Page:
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Daily News Analysis

Dim prospects for Geneva peace talks on Yemen

Crescent International

While unable to directly block UN-brokered peace talks on Yemen in Geneva that started today, the Najdi Bedouins, displaying childish behavior, forced the Egyptian regime to refuse permission for the plane carrying Yemeni representatives from flying over its territory. In the absence of Ansarullah and representatives of the former president Ali Abdullah Saleh, the talks are bound to fail.

Geneva, Crescent-online
Monday June 15, 2015, 09:27 DST

As representatives of various political factions in Yemen gather today in Geneva for peace talks, the prospects do not look good. Unlike previously scheduled talks that failed (May 28), this time representatives from various Yemeni political factions were invited, including a delegation representing the Ansarullah movement, and former regime officials.

However, true to their disruptive nature, the Najdi Bedouins (aka as “Saudis”) have reportedly exerted pressure on the Egyptian regime to not allow the plane carrying delegations of various Yemeni parties to fly over its territory. The Yemeni representatives have been held up in Djibouti (planes cannot fly from Sana‘a because the Najdi Bedouins have destroyed much of the airport and its runways are unusable).

Despite the absence of major Yemeni political groups, UN Secretary-General Ban Ki-moon opened the talks making an impassioned appeal for a two-week humanitarian pause in the war during the fasting month of Ramadan.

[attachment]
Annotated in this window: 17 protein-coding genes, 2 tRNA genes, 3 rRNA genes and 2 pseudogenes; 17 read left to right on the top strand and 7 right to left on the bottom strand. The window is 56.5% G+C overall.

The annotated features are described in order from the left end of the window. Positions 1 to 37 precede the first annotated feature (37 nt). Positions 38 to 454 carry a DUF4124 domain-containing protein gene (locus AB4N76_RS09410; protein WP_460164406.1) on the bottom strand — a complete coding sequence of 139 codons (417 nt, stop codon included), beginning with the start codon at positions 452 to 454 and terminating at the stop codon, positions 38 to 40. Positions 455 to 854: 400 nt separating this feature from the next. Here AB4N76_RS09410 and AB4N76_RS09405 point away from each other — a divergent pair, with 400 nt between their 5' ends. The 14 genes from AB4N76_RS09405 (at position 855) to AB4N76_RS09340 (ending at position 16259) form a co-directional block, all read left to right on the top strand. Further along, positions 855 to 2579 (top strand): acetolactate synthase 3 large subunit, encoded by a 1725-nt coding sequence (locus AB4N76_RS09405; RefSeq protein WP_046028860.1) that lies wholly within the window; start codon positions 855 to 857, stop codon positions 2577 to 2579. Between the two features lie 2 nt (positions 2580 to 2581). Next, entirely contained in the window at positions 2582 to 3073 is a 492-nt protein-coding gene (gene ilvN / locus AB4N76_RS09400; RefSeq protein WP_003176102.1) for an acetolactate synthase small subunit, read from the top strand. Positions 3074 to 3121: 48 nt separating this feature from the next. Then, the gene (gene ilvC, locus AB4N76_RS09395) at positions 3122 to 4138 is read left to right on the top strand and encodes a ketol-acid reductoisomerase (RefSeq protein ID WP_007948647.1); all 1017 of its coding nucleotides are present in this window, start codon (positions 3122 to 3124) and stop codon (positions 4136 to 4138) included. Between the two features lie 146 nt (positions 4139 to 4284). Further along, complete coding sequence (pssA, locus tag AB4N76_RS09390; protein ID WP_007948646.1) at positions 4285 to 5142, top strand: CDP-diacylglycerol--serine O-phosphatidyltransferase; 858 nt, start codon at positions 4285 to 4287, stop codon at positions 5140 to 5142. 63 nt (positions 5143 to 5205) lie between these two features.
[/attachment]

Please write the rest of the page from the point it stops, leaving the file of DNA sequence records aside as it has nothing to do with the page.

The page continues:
“I hope this week starts the beginning of the end of the fighting,” Ban stated today at the opening session of UN-sponsored peace talks in Geneva, Switzerland. Ramadan, the holy Muslim month should be a period for “harmony, peace and reconciliation,” he said. “I have emphasized the importance of another humanitarian pause for two weeks,” Ban added.

While any pause in fighting would help because ordinary Yemenis are suffering greatly, a two-week hiatus will not lead to peace. The UN has said that 12 million Yemenis are food deficient and 16 million do not have access to clean drinking water out of a total population of 23 million. The UN chief also failed to mention that the Najdis’ aggression against Yemen, a sovereign state and member of the UN, is illegal.

The Najdi Bedouins should be put on trial for war crimes. Prior to the start of “preliminary inclusive consultations” in Geneva, the UN peace envoy for Yemen Ismail Ould Cheikh Ahmed issued a statement calling on “Yemen’s political actors to participate in these consultations in good faith and without preconditions, and in a climate of trust and mutual respect.”

This may be a tall order as the Saudi-backed fugitive former president Abd Rabbu Mansour Hadi continues to cling to the fiction that he is still the president despite resigning in February 2015. The earlier UN-brokered talks scheduled for May 28 collpased because Hadi refused to attend if the Houthis were present.

While this time, that ludicrous condition has been dropped—after all who would he hold the talks with if not one of the most important players (Ansarullah) in Yemen?—the Najdi Bedouins used their clout with the Egyptian Pharaoh, General Abdel Fattah el Sisi. They forced him to deny permission to the plane carrying Yemeni representatives to fly over Egyptian territory.

Unable to defeat the Ansarullah and their allies in battle, the Najdi Bedouins are determined to sabotage any political settlement. One wonders, what do they plan to achieve apart from digging themselves into a deeper hole.


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